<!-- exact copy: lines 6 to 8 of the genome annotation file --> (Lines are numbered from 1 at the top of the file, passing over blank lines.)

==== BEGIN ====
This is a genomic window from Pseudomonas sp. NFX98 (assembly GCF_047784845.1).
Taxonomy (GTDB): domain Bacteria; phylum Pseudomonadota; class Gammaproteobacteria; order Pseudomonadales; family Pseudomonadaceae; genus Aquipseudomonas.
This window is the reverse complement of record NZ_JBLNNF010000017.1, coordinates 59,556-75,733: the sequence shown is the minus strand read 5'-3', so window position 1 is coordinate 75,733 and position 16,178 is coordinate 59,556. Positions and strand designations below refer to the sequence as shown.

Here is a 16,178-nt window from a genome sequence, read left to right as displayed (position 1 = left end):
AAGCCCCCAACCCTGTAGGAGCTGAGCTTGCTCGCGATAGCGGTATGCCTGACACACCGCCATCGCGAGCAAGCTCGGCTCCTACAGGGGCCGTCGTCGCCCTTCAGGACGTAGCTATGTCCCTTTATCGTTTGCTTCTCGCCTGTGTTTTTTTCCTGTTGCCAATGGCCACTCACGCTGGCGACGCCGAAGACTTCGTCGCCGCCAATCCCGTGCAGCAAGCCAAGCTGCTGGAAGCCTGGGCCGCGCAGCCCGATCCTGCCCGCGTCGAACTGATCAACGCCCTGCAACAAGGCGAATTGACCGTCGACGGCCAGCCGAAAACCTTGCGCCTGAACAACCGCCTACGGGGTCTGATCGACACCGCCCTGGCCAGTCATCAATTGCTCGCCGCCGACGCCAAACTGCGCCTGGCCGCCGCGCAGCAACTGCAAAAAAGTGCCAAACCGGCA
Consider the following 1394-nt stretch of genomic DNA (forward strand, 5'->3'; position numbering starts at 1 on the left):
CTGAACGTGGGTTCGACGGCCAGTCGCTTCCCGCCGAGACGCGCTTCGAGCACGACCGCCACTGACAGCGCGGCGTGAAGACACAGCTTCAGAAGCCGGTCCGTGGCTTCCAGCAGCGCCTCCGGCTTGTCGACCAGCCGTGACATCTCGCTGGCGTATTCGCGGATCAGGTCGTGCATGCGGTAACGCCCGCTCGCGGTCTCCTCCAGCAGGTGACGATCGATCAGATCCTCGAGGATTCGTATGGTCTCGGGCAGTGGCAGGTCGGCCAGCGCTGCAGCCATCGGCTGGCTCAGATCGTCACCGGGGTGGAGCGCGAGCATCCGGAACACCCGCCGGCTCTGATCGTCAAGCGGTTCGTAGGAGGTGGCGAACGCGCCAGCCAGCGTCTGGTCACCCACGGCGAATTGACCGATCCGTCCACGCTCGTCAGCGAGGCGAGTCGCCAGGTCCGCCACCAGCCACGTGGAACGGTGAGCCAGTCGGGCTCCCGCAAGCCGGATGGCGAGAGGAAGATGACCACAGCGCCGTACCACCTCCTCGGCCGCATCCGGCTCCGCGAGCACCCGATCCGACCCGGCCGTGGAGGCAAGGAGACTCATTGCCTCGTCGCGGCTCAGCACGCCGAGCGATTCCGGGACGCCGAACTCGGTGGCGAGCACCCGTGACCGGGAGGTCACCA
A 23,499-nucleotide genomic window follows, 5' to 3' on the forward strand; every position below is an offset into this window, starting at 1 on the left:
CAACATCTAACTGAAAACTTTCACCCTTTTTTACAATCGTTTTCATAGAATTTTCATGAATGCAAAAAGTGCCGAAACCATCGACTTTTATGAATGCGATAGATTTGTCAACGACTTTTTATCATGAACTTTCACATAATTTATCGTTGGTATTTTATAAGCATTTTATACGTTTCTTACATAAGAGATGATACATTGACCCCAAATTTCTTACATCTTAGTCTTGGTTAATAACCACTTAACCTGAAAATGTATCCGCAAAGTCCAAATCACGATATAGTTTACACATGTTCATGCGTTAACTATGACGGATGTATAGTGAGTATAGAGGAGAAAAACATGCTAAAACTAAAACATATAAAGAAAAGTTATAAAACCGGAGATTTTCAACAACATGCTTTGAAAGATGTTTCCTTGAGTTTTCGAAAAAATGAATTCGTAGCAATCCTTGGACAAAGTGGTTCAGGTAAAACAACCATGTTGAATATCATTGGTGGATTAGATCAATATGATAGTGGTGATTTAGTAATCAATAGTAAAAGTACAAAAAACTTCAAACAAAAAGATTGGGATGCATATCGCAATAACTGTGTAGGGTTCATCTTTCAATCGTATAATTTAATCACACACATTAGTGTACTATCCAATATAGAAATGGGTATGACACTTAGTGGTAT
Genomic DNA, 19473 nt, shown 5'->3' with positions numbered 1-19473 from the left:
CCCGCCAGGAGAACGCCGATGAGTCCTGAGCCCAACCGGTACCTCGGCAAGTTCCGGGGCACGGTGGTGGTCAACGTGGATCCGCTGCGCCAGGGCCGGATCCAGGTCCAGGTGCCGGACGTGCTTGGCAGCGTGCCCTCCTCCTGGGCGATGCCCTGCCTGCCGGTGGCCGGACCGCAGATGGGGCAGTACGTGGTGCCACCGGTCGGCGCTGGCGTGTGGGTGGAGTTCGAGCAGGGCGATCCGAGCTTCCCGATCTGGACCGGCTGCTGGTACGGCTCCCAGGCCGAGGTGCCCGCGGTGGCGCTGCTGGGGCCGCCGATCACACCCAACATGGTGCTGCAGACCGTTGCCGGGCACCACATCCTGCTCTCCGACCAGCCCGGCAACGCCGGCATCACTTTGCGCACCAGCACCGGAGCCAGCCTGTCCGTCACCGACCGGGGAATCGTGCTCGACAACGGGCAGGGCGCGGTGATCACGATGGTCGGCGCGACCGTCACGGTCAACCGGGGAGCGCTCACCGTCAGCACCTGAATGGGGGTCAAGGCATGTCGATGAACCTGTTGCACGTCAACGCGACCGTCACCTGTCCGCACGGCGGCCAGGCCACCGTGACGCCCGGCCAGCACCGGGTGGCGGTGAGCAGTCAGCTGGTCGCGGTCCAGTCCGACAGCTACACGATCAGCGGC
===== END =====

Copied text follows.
Consider the following 1394-nt stretch of genomic DNA (forward strand, 5'->3'; position numbering starts at 1 on the left):
CTGAACGTGGGTTCGACGGCCAGTCGCTTCCCGCCGAGACGCGCTTCGAGCACGACCGCCACTGACAGCGCGGCGTGAAGACACAGCTTCAGAAGCCGGTCCGTGGCTTCCAGCAGCGCCTCCGGCTTGTCGACCAGCCGTGACATCTCGCTGGCGTATTCGCGGATCAGGTCGTGCATGCGGTAACGCCCGCTCGCGGTCTCCTCCAGCAGGTGACGATCGATCAGATCCTCGAGGATTCGTATGGTCTCGGGCAGTGGCAGGTCGGCCAGCGCTGCAGCCATCGGCTGGCTCAGATCGTCACCGGGGTGGAGCGCGAGCATCCGGAACACCCGCCGGCTCTGATCGTCAAGCGGTTCGTAGGAGGTGGCGAACGCGCCAGCCAGCGTCTGGTCACCCACGGCGAATTGACCGATCCGTCCACGCTCGTCAGCGAGGCGAGTCGCCAGGTCCGCCACCAGCCACGTGGAACGGTGAGCCAGTCGGGCTCCCGCAAGCCGGATGGCGAGAGGAAGATGACCACAGCGCCGTACCACCTCCTCGGCCGCATCCGGCTCCGCGAGCACCCGATCCGACCCGGCCGTGGAGGCAAGGAGACTCATTGCCTCGTCGCGGCTCAGCACGCCGAGCGATTCCGGGACGCCGAACTCGGTGGCGAGCACCCGTGACCGGGAGGTCACCA
A 23,499-nucleotide genomic window follows, 5' to 3' on the forward strand; every position below is an offset into this window, starting at 1 on the left: